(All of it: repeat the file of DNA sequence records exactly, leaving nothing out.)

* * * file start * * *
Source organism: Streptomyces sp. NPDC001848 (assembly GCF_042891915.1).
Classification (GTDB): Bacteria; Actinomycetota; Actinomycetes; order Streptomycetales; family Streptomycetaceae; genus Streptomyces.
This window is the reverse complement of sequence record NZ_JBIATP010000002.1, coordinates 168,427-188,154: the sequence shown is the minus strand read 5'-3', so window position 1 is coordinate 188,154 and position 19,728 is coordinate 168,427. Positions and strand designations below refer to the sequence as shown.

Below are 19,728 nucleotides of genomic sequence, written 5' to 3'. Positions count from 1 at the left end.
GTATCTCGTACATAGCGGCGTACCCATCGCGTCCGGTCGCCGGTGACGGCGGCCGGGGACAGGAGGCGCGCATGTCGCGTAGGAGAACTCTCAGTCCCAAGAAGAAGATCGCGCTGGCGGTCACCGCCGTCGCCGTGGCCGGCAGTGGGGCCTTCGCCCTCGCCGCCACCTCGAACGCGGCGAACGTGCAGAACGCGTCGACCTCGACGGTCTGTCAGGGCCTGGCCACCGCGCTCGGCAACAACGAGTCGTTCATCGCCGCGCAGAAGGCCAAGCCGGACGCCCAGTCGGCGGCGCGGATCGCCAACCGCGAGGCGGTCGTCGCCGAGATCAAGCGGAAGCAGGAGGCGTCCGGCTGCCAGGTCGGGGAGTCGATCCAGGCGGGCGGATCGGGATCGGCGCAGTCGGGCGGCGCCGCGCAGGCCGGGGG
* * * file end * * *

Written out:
Source organism: Streptomyces sp. NPDC001848 (assembly GCF_042891915.1).
Classification (GTDB): Bacteria; Actinomycetota; Actinomycetes; order Streptomycetales; family Streptomycetaceae; genus Streptomyces.
This window is the reverse complement of sequence record NZ_JBIATP010000002.1, coordinates 168,427-188,154: the sequence shown is the minus strand read 5'-3', so window position 1 is coordinate 188,154 and position 19,728 is coordinate 168,427. Positions and strand designations below refer to the sequence as shown.

Below are 19,728 nucleotides of genomic sequence, written 5' to 3'. Positions count from 1 at the left end.
GTATCTCGTACATAGCGGCGTACCCATCGCGTCCGGTCGCCGGTGACGGCGGCCGGGGACAGGAGGCGCGCATGTCGCGTAGGAGAACTCTCAGTCCCAAGAAGAAGATCGCGCTGGCGGTCACCGCCGTCGCCGTGGCCGGCAGTGGGGCCTTCGCCCTCGCCGCCACCTCGAACGCGGCGAACGTGCAGAACGCGTCGACCTCGACGGTCTGTCAGGGCCTGGCCACCGCGCTCGGCAACAACGAGTCGTTCATCGCCGCGCAGAAGGCCAAGCCGGACGCCCAGTCGGCGGCGCGGATCGCCAACCGCGAGGCGGTCGTCGCCGAGATCAAGCGGAAGCAGGAGGCGTCCGGCTGCCAGGTCGGGGAGTCGATCCAGGCGGGCGGATCGGGATCGGCGCAGTCGGGCGGCGCCGCGCAGGCCGGGGG